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UCSD Physics 12 Nuclear Fission Whats it all about?

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1 UCSD Physics 12 Nuclear Fission Whats it all about?

2 UCSD Physics 12 Spring Whats in a Nucleus The nucleus of an atom is made up of protons and neutronsThe nucleus of an atom is made up of protons and neutrons –each is about 2000 times the mass of the electron, and thus constitutes the vast majority of the mass of a neutral atom (equal number of protons and electrons) –proton has positive charge; mass = a.m.u. –neutron has no charge; mass = a.m.u. –proton by itself (hydrogen nucleus) will last forever –neutron by itself will decay with a half-life of 10.4 min –size of nucleus is about times size of atom atom is then mostly empty space

3 UCSD Physics 12 Puzzle: Carbon-based a.m.u. The atomic mass unit (a.m.u.) is based on 12 CThe atomic mass unit (a.m.u.) is based on 12 C –6 protons, 6 neutrons, 6 electrons –defined to be a.m.u. Adding up the constituent masses:Adding up the constituent masses: –protons: 6× = –neutrons: 6× = –electrons: 6× = –all together: But this isnt But this isnt –differs by 0.82% What could possibly lower the mass?What could possibly lower the mass? Spring 20133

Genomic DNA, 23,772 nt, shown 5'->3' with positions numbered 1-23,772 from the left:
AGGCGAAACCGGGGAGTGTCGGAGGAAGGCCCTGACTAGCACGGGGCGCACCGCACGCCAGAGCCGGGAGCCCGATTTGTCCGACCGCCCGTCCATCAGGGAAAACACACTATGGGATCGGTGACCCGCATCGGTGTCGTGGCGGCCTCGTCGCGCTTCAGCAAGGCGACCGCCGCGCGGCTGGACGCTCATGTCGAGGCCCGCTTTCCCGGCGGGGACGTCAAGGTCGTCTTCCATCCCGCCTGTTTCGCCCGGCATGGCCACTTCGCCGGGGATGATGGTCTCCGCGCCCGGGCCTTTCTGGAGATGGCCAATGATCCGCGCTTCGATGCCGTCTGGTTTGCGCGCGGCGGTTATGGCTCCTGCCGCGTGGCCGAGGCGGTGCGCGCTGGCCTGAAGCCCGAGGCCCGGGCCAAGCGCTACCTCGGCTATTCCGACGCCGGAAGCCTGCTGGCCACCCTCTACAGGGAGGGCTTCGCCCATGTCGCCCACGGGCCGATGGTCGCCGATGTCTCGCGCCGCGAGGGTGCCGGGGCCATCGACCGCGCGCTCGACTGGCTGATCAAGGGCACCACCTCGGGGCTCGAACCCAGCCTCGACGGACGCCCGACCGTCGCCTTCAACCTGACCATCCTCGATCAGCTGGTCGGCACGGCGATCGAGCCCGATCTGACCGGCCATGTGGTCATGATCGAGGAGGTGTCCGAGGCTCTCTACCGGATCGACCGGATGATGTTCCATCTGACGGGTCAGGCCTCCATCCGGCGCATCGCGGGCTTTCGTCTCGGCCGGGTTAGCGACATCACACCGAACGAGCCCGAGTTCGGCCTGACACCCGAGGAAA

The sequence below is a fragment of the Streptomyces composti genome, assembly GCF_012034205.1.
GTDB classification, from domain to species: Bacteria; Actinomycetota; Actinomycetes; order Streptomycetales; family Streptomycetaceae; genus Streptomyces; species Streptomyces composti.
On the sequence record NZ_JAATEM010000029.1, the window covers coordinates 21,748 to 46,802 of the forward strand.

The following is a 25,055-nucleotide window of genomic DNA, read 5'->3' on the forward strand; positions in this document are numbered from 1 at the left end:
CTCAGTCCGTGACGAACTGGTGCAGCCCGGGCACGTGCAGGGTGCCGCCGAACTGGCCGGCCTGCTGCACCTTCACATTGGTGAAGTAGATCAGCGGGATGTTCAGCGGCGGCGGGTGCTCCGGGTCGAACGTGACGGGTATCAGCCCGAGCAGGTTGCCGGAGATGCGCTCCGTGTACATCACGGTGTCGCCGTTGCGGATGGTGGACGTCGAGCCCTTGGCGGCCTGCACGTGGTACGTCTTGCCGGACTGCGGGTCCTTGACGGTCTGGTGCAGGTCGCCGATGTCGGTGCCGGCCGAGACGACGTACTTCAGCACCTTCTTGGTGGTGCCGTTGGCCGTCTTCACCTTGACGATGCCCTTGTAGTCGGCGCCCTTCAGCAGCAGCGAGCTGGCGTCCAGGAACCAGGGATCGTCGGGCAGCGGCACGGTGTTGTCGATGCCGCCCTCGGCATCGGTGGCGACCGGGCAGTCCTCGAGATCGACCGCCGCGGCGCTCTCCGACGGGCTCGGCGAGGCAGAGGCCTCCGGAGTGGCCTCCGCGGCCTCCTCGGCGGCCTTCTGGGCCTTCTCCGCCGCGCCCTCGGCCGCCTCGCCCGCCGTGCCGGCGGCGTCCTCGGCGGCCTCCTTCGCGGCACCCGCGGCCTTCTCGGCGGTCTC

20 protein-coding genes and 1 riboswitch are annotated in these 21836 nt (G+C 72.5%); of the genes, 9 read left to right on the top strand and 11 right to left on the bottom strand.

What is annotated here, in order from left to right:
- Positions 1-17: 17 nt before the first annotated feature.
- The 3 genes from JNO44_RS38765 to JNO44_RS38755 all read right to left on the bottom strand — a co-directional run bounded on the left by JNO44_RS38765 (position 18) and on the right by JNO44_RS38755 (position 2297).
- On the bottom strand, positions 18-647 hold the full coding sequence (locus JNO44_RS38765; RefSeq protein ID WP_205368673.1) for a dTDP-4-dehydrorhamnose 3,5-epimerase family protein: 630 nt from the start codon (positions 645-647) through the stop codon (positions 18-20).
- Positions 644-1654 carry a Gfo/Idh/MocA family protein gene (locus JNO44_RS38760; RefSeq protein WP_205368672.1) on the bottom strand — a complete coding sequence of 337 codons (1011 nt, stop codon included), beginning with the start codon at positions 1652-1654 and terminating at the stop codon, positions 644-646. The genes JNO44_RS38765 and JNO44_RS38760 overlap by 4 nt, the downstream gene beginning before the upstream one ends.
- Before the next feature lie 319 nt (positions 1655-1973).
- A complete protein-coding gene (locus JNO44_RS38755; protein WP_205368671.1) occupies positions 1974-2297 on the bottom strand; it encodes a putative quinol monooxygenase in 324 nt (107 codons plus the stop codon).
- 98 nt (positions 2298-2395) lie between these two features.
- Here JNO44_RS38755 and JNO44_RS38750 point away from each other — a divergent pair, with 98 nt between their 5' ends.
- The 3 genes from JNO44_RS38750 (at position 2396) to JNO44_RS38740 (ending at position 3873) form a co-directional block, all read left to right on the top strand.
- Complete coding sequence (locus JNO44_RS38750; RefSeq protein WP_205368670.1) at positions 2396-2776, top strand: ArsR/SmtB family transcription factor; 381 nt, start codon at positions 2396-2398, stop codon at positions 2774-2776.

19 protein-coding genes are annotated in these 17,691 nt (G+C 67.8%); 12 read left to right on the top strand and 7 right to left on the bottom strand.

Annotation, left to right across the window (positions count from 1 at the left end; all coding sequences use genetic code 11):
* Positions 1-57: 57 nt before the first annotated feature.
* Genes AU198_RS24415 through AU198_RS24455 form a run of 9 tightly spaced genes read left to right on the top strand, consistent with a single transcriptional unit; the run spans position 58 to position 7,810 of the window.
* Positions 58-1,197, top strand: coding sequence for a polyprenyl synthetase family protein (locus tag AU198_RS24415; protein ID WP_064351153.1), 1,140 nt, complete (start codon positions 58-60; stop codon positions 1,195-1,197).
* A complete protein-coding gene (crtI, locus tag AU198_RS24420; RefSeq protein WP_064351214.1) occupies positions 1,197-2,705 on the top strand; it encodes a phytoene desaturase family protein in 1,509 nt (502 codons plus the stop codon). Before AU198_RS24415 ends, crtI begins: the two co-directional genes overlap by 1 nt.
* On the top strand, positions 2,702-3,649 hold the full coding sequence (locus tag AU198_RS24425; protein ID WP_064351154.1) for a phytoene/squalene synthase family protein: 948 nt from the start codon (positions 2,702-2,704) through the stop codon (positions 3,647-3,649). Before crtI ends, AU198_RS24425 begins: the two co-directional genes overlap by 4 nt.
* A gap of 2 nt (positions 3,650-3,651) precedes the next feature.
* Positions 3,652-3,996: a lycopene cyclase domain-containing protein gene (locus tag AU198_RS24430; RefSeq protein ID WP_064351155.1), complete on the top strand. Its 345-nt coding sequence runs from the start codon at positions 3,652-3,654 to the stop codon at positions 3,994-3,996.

4 UCSD Physics 12 Spring What holds it together? If like charges repel, and the nucleus is full of protons (positive charges), why doesnt it fly apart?If like charges repel, and the nucleus is full of protons (positive charges), why doesnt it fly apart? –repulsion is from electromagnetic force –at close scales, another force takes over: the strong nuclear force The strong force operates between quarks: the building blocks of both protons and neutronsThe strong force operates between quarks: the building blocks of both protons and neutrons –its a short-range force only: confined to nuclear sizes –this binding overpowers the charge repulsion –and the binding energy reduces the mass of the composite separating tightly bound particles requires energy input so much energy, that it registers mass equivalent via E = mc 2 mass left after separating must account for energy to split Q